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The Blonde Cucina: Cooking while on vacation

by on August 12, 2015 4:39 PM

Over the years, my family and friends have been doing the trendy thing, which is going on vacation together and renting condos and houses in locations such as Ocean City, Md., Rehoboth Beach, Del., Myrtle Beach, S.C., or, my favorite and this year’s travel destination, the Outer Banks of North Carolina.

However, we all know how costly those rentals are. How are you going to save money, go to the outlets and eat like you’re on vacation?

Then, you begin to think that, even if you do plan meals, does the house your group rented have a fully equipped kitchen? I mean, honestly, I know my vacation house rental in the Outer Banks has a coffee pot, but I really want to know if it’s a Keurig.

It's little things such as this that makes vacation hard. What should you bring and what should you buy? Do you plan on eating out for all your meals or do you plan to cook them all — or, do you plan on something in between? You need to find a middle ground that works for you and whoever else is vacationing with you.

I have found what works for me is making breakfast, snacking for lunch and eating out for dinner. However, I have also gone on group vacations where each family plans a dinner and everyone else is on their own for breakfasts and lunches. It all gets back to the dynamics of your group.

I’m going to give you some tips that will help you with vacation and meals, from packing that pesky cooler to preparing meals.

If you plan to shop and pack a cooler before you go, you need to remember a few things.

First, stocking your car and cooler with food that travels well will ensure a better time. You’ll eat more healthfully and not have all those fast food wrappers in the car, plus save a heap of cash. However, remember not all food travels well, so even if your perishables are cheaper here in Happy Valley, it might save you a huge headache by just buying those items once you arrive.

Next, let’s get to the nitty gritty of how to pack that cooler.

You’ll want to have dry ice and gel freezer packs (you can us regular ice, but dry ice lasts longer and you won’t have a watery mess when you arrive). Remember, the coldest items go toward the bottom and, once that cooler is packed, don’t open it until you are ready to use it. You may want to bring two coolers: one for meals you'll be preparing at your rental that you don't open and one for snacks and meals while on the road.

Now, let’s talk about vacation meals.

You don’t need to plan huge breakfasts and lunches. When you’re out and about doing the beach thing, most folks are more concerned about getting their prime spot on the sand or going fishing, golfing, etc., then eating a big meal. What really works for me are small meals for breakfast and lunch. You can do coffee and doughnuts, bagels, cereal, eggs and toast or yogurt and granola. These items are not that expensive, so go ahead and buy them at the grocery store at your vacation destination.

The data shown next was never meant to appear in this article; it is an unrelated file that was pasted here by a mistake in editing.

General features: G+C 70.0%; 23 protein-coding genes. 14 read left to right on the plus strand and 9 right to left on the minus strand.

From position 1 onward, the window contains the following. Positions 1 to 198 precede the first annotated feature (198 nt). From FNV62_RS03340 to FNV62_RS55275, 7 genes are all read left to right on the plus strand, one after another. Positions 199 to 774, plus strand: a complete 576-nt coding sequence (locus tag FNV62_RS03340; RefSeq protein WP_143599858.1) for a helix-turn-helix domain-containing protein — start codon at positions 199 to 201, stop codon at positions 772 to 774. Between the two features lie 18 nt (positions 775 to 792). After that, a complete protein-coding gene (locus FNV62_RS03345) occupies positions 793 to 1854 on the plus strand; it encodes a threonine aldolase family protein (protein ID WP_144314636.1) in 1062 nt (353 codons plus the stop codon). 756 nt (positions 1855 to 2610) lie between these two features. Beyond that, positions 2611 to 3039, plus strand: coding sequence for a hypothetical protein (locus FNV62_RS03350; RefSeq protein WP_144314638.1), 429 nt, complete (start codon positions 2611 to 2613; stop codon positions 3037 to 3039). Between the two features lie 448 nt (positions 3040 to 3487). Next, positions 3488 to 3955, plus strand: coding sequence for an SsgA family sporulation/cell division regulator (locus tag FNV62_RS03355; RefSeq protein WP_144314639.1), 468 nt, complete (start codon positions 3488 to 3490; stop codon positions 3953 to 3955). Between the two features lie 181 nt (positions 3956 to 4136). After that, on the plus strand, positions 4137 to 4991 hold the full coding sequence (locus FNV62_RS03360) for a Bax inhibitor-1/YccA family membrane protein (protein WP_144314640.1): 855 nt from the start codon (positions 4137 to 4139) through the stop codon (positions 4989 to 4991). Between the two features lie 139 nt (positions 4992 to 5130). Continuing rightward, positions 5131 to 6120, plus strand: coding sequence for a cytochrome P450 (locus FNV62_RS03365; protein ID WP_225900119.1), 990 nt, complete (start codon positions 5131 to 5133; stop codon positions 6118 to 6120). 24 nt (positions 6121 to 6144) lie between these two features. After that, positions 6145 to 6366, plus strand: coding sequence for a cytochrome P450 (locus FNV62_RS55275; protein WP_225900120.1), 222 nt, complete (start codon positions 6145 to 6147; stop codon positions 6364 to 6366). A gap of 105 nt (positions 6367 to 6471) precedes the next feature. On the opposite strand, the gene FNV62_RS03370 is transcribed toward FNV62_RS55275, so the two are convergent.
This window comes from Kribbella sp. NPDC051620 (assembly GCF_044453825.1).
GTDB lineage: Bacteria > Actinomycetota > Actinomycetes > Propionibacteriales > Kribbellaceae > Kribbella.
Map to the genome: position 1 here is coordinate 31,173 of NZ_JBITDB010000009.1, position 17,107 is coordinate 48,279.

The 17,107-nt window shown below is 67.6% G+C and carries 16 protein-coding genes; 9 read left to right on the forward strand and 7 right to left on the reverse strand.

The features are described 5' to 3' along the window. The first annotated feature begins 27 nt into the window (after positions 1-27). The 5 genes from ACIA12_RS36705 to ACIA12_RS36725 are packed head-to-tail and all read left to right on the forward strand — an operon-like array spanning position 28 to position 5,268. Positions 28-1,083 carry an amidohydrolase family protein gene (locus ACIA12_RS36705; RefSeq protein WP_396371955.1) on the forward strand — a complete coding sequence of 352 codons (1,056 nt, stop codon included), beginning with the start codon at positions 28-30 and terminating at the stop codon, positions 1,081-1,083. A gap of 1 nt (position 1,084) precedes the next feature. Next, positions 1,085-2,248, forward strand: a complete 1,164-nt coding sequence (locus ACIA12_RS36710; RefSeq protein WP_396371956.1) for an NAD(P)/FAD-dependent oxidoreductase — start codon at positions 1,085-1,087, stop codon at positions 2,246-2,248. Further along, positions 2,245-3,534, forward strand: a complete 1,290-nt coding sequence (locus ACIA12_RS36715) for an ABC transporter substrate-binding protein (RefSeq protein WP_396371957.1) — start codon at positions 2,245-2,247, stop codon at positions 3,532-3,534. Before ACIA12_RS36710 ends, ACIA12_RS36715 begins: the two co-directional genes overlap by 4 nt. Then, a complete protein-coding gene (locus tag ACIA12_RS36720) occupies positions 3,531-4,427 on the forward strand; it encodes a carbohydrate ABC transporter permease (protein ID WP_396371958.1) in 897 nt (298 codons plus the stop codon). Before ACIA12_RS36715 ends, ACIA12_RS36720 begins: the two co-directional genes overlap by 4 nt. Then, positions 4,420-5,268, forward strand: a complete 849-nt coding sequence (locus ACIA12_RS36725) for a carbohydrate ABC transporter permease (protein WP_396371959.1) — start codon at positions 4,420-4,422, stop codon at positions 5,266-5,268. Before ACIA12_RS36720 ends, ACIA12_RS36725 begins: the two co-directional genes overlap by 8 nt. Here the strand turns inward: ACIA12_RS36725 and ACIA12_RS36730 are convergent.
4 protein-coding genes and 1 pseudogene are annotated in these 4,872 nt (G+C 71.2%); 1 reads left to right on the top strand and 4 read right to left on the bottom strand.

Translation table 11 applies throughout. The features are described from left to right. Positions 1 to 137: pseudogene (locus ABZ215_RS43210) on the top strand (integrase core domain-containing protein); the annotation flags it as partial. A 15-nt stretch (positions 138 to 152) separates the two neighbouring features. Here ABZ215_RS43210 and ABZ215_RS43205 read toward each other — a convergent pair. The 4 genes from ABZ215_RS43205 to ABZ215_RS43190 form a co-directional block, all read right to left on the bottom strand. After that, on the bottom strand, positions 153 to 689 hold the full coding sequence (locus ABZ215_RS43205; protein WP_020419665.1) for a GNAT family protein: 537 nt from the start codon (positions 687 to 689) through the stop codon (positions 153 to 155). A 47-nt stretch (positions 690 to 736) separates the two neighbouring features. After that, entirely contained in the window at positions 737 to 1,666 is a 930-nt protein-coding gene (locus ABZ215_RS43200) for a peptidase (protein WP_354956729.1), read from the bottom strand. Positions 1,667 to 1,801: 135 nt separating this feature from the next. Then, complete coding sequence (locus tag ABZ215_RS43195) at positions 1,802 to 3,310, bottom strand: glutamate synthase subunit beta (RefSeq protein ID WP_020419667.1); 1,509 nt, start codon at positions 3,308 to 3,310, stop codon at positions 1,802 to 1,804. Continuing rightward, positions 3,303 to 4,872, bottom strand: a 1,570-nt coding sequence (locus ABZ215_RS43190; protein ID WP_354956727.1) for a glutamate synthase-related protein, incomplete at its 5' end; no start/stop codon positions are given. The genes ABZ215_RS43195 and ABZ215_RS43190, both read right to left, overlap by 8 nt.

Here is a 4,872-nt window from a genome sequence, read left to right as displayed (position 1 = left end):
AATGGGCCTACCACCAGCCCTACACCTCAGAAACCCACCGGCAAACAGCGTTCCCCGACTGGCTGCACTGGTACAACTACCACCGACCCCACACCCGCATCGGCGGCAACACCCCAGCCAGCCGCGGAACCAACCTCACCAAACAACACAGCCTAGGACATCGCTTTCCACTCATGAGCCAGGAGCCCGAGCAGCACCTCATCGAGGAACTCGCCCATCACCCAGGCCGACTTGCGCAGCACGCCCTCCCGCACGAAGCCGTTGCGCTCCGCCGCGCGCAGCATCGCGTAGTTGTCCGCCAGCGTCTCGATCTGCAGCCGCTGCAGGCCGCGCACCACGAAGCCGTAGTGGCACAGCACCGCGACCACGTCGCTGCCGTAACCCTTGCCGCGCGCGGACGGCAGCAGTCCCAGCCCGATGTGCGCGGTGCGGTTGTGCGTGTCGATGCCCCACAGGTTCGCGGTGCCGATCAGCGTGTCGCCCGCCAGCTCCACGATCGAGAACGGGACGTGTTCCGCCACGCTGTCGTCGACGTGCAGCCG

Some of these breakfast items can even do double duty for lunch. Bagels make great sandwiches, you can use eggs to make egg salad and you can turn that coffee into an iced coffee when you get too hot and need a pick me up. Buy items that can do double duty saves time, money, space and energy.

I always have lunch meat and cheese, some type of bread, chips and fruit on hand for an afternoon meal after I’ve had enough of the sand. These items are easy and the kids can fend for themselves and not bother you.

Now, let’s talk about dinner. It’s OK to plan fun dinners such as a nacho bar or hot dog bar, or even do something as simple as spaghetti with a jar of sauce. If you want to do something new, here's a easy recipe that is a crowd pleaser and saves you money, so you'll have more to spend at the outlets. Also, you don’t need many tools or ingredients.



Start to finish: 25 minutes

2 1/4 pounds unrefrigerated ripe plum tomatoes

1 tablespoon chopped garlic, plus more if desired

1/4 cup olive oil, plus more for drizzling

1 pound ready-to-eat shrimp, peeled and deveined

Coarse salt and freshly ground pepper

1 pound dry pasta, such as linguine or angel hair

Grated Parmesan cheese

Finely chop tomatoes, shrimp and garlic, and mix together with oil to make sauce.

Bring a large pot of salted water to a boil. Add pasta, and cook until al dente. Drain pasta and toss into a serving bowl with the sauce and salt and pepper to taste.

Don't spend too much time in the kitchen during your beach trip. Have some fun and get your tan on!

Ciara Semack is the owner of The Blonde Bistro in Bellefonte. She is the mother of one and a lifelong resident of Centre County. Her column appears every other week in the Gazette. Questions, suggestions and comments can be directed to [email protected]
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